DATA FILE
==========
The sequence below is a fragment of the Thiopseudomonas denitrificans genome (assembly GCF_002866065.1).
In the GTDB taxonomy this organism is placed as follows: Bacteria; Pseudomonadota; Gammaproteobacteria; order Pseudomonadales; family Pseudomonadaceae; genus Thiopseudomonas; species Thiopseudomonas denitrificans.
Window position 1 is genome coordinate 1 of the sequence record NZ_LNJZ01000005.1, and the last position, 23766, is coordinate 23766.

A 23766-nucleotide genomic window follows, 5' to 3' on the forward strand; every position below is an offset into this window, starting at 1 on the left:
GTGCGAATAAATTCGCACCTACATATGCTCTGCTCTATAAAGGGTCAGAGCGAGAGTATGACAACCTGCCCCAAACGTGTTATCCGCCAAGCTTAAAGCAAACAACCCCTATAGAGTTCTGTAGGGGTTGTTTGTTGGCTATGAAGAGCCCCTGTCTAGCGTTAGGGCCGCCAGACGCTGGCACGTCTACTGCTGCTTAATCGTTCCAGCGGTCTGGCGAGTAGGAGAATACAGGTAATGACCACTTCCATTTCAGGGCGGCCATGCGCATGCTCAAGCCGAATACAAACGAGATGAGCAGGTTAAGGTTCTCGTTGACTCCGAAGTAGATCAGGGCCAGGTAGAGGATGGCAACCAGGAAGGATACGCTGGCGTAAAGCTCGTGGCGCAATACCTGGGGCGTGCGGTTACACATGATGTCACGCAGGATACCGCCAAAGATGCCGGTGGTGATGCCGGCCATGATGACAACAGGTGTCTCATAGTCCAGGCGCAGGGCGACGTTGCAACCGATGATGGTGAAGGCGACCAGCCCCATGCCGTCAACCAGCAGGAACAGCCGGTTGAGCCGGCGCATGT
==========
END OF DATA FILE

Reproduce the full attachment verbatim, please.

The sequence below is a fragment of the Thiopseudomonas denitrificans genome (assembly GCF_002866065.1).
In the GTDB taxonomy this organism is placed as follows: Bacteria; Pseudomonadota; Gammaproteobacteria; order Pseudomonadales; family Pseudomonadaceae; genus Thiopseudomonas; species Thiopseudomonas denitrificans.
Window position 1 is genome coordinate 1 of the sequence record NZ_LNJZ01000005.1, and the last position, 23766, is coordinate 23766.

A 23766-nucleotide genomic window follows, 5' to 3' on the forward strand; every position below is an offset into this window, starting at 1 on the left:
GTGCGAATAAATTCGCACCTACATATGCTCTGCTCTATAAAGGGTCAGAGCGAGAGTATGACAACCTGCCCCAAACGTGTTATCCGCCAAGCTTAAAGCAAACAACCCCTATAGAGTTCTGTAGGGGTTGTTTGTTGGCTATGAAGAGCCCCTGTCTAGCGTTAGGGCCGCCAGACGCTGGCACGTCTACTGCTGCTTAATCGTTCCAGCGGTCTGGCGAGTAGGAGAATACAGGTAATGACCACTTCCATTTCAGGGCGGCCATGCGCATGCTCAAGCCGAATACAAACGAGATGAGCAGGTTAAGGTTCTCGTTGACTCCGAAGTAGATCAGGGCCAGGTAGAGGATGGCAACCAGGAAGGATACGCTGGCGTAAAGCTCGTGGCGCAATACCTGGGGCGTGCGGTTACACATGATGTCACGCAGGATACCGCCAAAGATGCCGGTGGTGATGCCGGCCATGATGACAACAGGTGTCTCATAGTCCAGGCGCAGGGCGACGTTGCAACCGATGATGGTGAAGGCGACCAGCCCCATGCCGTCAACCAGCAGGAACAGCCGGTTGAGCCGGCGCATGT